Prime Minister Johnson
In some ways, this political celebrity ushers in the beginning of a new period of British politics. In many more ways, it is most definitely not.
A deeply wounded Britain has put on a show for her new leader. Alexander Boris de Pfeffel Johnson has fulfilled what he has seen as his destiny since he first acquired a rather unhealthy obsession with Winston Churchill and sought a career in politics.
His premiership will have a slightly different tone and feel to that of his mechanical, opaque predecessor due to an injection of jesterly antics, obscure Greco-Roman references, trademark ebullient mannerisms and confidence in front of cameras.
Nevertheless, the harsh realities of a factionalist Tory party, an unfriendly House of Commons on the edge of no majority, a flailing economy, foreign tensions, and an utterly bitter and divided country are still plain for all to see.
A new Prime Minister usually has a brief honeymoon period in which they establish their teams and suffer relatively limited public and media scrutiny due to their rookie status. However, due to the unprecedented times in which we live, a Johnson premiership will have no such luxury. Every move will be picked apart by those seeking to block his central policy, the pursuit of a No Deal if no new deal is reached with the EU.
Already, ministers have been committing political seppuku at a steady pace rather than serving under a PM who they both do not trust and is keeping a policy on the table which they think will monumentally damage this country. They include
- Margot James, Digital and Creative Industries Secretary (18th July)
- Andrew Percy, Trade Envoy to Canada (22nd July)
- Sir Alan Duncan, Europe Minister (22nd July)
- Anne Milton, Apprenticeships and Skills Secretary (23rd July)
- Phillip Hammond has said that he will resign on the 24th July rather than be sacked by Johnson
- Rory Stewart, the International Development Secretary (Also resigning on 24th July)
- David Gauke, the Justice Secretary (24th July)
Instead of May’s more varied cabinet, Johnson has hinted at a cabinet full of Brexit hardliners, of the ilk which he has pretended to be to woo the ERG and the party membership. This has recently been filled out by new members seeking to influence Conservative party policy and push it towards explicitly endorsing No Deal.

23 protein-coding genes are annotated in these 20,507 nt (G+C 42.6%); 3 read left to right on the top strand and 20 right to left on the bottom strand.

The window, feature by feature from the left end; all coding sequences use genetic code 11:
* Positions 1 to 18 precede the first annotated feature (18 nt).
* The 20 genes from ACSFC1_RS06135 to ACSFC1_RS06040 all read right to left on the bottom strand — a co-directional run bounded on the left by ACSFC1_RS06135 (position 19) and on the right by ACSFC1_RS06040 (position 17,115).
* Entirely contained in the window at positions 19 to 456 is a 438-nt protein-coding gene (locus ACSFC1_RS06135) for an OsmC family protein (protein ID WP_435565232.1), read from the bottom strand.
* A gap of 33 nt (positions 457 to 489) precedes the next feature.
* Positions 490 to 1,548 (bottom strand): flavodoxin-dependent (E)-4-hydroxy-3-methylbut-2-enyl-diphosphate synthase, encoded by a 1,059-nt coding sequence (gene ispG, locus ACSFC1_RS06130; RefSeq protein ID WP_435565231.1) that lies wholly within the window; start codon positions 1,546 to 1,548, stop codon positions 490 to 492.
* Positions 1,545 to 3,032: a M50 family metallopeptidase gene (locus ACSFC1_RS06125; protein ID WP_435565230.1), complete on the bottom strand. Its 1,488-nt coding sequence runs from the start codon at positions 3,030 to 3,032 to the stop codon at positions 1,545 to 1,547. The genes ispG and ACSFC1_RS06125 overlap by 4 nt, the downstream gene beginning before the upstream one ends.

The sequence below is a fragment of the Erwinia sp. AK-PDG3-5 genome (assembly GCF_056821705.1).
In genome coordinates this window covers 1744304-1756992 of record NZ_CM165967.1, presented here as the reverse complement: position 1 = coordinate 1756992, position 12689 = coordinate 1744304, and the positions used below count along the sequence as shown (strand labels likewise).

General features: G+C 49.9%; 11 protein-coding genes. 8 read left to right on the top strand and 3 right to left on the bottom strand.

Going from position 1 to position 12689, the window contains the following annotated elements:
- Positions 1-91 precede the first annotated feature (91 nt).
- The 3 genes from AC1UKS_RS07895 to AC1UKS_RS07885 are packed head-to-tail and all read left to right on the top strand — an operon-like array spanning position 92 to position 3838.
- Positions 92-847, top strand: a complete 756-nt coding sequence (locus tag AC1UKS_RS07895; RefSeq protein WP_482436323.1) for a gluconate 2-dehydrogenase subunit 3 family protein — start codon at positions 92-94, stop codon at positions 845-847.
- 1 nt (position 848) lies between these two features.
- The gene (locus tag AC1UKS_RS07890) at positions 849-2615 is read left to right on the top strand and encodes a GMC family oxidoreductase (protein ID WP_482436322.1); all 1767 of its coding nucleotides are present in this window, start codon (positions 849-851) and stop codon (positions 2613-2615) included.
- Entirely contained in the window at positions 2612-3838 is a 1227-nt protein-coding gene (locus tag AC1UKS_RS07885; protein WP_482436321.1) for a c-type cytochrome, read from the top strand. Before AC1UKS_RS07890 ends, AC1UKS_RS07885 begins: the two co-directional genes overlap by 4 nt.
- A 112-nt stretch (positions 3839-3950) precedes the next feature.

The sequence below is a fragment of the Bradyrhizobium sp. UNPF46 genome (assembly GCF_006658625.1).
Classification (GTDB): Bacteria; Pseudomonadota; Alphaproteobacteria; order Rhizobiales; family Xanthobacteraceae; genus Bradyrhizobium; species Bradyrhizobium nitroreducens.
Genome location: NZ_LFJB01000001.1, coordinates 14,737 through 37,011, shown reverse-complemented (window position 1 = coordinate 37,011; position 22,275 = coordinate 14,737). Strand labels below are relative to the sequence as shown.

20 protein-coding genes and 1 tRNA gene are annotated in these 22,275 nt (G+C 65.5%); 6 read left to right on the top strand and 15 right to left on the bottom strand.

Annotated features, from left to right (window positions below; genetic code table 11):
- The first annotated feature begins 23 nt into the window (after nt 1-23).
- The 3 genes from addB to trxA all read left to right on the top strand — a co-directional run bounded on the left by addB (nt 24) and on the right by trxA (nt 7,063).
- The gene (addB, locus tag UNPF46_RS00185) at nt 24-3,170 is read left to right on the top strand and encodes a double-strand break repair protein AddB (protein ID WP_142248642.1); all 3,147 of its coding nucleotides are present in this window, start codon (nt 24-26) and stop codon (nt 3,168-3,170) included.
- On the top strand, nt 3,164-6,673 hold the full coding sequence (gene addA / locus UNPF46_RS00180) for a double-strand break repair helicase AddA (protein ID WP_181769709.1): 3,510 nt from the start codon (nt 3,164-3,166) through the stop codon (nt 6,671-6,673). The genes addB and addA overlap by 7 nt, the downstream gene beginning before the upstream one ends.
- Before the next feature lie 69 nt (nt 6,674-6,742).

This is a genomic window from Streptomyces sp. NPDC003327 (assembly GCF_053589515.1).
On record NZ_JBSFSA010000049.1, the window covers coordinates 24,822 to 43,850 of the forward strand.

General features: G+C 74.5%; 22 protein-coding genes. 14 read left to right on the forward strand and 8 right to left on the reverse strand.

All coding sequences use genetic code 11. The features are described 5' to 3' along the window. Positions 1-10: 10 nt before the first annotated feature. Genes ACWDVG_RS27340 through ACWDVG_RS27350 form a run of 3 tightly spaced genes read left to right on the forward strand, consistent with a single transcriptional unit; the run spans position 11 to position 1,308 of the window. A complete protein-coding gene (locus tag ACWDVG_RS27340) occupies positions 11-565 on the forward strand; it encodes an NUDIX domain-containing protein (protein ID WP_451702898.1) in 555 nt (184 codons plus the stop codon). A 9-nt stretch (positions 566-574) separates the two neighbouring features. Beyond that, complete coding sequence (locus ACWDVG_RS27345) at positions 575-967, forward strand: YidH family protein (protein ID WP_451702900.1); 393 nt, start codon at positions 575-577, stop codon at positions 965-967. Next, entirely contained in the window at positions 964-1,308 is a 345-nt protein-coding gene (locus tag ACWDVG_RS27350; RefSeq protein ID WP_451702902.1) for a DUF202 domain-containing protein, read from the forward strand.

If one judges Johnson’s leadership rhetoric of leaving the EU on 31st October ‘do or die’ at face value, one would conclude that this may have worked. Although, Johnson is a political chameleon. He says whatever his electorate wants to hear. This is displayed perfectly by the famous two articles he wrote on the eve of the referendum campaign for the Daily Telegraph. One in favour of Cameron’s remain campaign, the other supporting what he judged to be the more politically lucrative leave campaign.
His premiership will be one of personal turmoil. His career ambitions are astronomical, but in his heart he knows that a No Deal, what a large proportion of leave voters demand is kept on the tabel, would not be in the interests of Britain.
He will pursue alternatives to May’s withdrawal agreement. All of the present signs indicate that this will be an endeavour ending in chagrin in the face of an intransigent EU. Even if this was a successful venture, the parliamentary arithmetic of anti-No Dealers and outright remainers denotes that MPs will form yet another constitutional logjam. A General Election may be called in an effort to remove this, and if so it would be one of the most interesting in British history.
We simply do not know what happens next.
One thing is for certain, however. He is a politician who craved power and now has it. He also needs the adoration of the public, and was shocked when heckled as a ‘racist’ and ‘scum’ after the 2016 referendum result.
This combined with ambition has the potential to be a problematic recipe. As Thatcher’s Press Secretary Sir Bernard Ingham once said, ‘God save me from politicians who want to be loved’.